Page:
But international experts said Mohammed’s visit might help prevent a dangerous eruption of tensions with India, where the crown prince is scheduled to travel Monday. During previous flare-ups with India, Pakistan has responded with chest-thumping rhetoric, but this time, aside from pro forma denials of support for terrorism, the government was more focused on Mohammed’s trip.

Pakistan has few friends abroad. It is the sworn enemy of India and Israel, a former backer of the Afghan Taliban regime and a military-dominated democracy that has long appeased and sheltered Islamic extremist groups. Its Cold War-era security partnership with the United States foundered after the Sept. 11 terrorist attacks, and its new partnership with China has come with a large debt burden.

But Saudi Arabia is the one powerful ally on which Pakistan has always been able to rely. The two countries signed a friendship treaty in 1951, just four years after Pakistan was founded as a Muslim homeland. Ever since then, the Saudi monarchy has come to its aid. During earthquakes and refugee influxes, periods of financial distress and diplomatic isolation, the Saudis have stepped up with loans, political support and free supplies of oil. 

Millions of Pakistanis work in Saudi Arabia, sending home close to $5 billion in remittances each year. The monarchy has also built a majestic mosque in Islamabad, named after the late Saudi King Faisal, and has long supported seminaries and groups that abetted the rise of ultraconservative Sunni Islam here. 

In the past several years, the relationship cooled over the issue of Yemen. Saudi Arabia intervened militarily in 2015 when Yemen’s president was toppled by the Houthi minority movement, and Pakistan remained neutral instead of contributing troops. But this week, Pakistani officials said Mohammed’s visit sent an important sign of revived amity between the two Islamic republics.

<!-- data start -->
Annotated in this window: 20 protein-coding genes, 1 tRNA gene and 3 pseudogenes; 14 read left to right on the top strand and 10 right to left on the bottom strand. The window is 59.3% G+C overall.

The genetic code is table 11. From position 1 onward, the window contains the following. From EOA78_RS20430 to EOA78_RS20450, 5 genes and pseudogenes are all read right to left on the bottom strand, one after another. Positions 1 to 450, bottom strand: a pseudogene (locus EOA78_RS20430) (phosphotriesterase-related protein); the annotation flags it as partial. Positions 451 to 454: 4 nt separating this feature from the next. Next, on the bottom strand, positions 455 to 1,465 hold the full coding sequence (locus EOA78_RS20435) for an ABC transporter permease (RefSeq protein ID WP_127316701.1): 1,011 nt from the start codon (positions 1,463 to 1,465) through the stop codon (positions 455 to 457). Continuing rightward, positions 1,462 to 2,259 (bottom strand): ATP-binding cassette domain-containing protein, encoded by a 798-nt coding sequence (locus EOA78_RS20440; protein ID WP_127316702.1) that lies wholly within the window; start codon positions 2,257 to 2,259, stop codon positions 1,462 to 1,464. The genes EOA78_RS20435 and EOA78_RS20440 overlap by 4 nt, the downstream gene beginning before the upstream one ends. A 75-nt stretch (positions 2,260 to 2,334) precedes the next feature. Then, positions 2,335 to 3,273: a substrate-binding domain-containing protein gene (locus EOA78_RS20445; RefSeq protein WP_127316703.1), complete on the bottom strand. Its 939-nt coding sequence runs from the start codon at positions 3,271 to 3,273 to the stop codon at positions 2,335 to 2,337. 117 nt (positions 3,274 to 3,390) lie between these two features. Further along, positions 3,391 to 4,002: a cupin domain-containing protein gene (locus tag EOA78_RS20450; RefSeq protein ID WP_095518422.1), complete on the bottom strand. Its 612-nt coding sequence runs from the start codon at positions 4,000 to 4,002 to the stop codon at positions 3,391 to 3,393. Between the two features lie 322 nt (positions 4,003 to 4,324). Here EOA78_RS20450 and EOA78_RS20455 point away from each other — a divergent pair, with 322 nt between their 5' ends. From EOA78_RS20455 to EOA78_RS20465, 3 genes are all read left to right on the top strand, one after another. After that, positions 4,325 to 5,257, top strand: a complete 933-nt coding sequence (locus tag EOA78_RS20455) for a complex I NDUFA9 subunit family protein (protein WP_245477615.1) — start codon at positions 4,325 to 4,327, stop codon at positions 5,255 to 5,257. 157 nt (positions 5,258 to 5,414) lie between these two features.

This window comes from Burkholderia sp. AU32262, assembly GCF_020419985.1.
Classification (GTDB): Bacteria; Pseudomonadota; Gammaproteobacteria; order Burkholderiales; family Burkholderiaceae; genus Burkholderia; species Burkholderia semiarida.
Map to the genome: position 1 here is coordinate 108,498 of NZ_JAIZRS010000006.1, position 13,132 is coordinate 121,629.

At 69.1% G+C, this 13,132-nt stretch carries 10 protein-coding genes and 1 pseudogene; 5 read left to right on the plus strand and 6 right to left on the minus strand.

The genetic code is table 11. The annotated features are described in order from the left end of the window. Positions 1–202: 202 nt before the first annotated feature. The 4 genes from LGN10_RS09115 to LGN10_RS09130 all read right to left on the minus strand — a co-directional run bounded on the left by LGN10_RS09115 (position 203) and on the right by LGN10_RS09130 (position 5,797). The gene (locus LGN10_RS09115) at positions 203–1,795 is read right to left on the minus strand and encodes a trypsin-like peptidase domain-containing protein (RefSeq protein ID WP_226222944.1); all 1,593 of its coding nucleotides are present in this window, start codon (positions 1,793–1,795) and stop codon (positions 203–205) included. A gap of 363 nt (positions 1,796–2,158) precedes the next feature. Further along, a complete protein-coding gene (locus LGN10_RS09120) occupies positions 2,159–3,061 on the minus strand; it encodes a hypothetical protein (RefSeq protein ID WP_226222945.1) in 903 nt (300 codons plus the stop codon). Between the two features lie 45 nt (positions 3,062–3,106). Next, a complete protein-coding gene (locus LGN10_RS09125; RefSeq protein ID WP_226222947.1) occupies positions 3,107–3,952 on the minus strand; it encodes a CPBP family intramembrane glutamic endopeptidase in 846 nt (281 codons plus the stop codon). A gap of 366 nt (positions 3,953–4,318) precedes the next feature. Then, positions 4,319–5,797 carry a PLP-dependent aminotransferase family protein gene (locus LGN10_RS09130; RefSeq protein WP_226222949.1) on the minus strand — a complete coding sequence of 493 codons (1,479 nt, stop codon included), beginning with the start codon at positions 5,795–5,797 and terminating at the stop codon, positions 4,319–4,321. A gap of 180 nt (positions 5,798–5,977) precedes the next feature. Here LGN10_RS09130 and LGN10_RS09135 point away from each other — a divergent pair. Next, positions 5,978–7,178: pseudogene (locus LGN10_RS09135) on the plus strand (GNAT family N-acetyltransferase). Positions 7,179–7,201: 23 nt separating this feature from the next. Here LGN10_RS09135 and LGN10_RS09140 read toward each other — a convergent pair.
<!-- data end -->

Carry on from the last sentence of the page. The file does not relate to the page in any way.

Khan, a one-time cricket champion and jet-setting playboy with a progressive social agenda, is far more liberal than Nawaz Sharif, his predecessor, who was close to the Saudi royal family. As a candidate, Khan vowed he would never go begging abroad. But when he took office in August, he inherited a foreign debt crisis, plummeting currency and other financial ills. He has since traveled twice to Saudi Arabia, and returned with substantial assistance. 

The importance of the relationship to Pakistan also meant that Mohammed was unlikely to face any direct criticism on human rights issues. Khan, responding to reports of poor conditions for Pakistani laborers in Saudi Arabia, publicly asked him at dinner to treat them “as your own people.” But there was no mention of more remote cases like the killing of Khashoggi, a contributing columnist for The Washington Post. Before leaving Monday, the crown prince will be ceremonially awarded Pakistan’s highest civilian honor. 

The wealthy prince’s every need is being accommodated, although his government is footing much of the bill. More than 300 Toyota Land Cruisers have been reserved for his entourage, and two cargo planes have delivered his personal gym equipment to the prime minister’s residence, where he will spend one night, as well as seven BMWs to ferry him and close aides through the capital. 

The security arrangements have been extraordinary, with thousands of armed forces scheduled to guard various venues and Saudi security teams working with their Pakistani counterparts for weeks. The capital region will be on high alert during the visit, with sharpshooters stationed on rooftops, airspace to be shut down, cellphone service suspended at times and major roads blocked.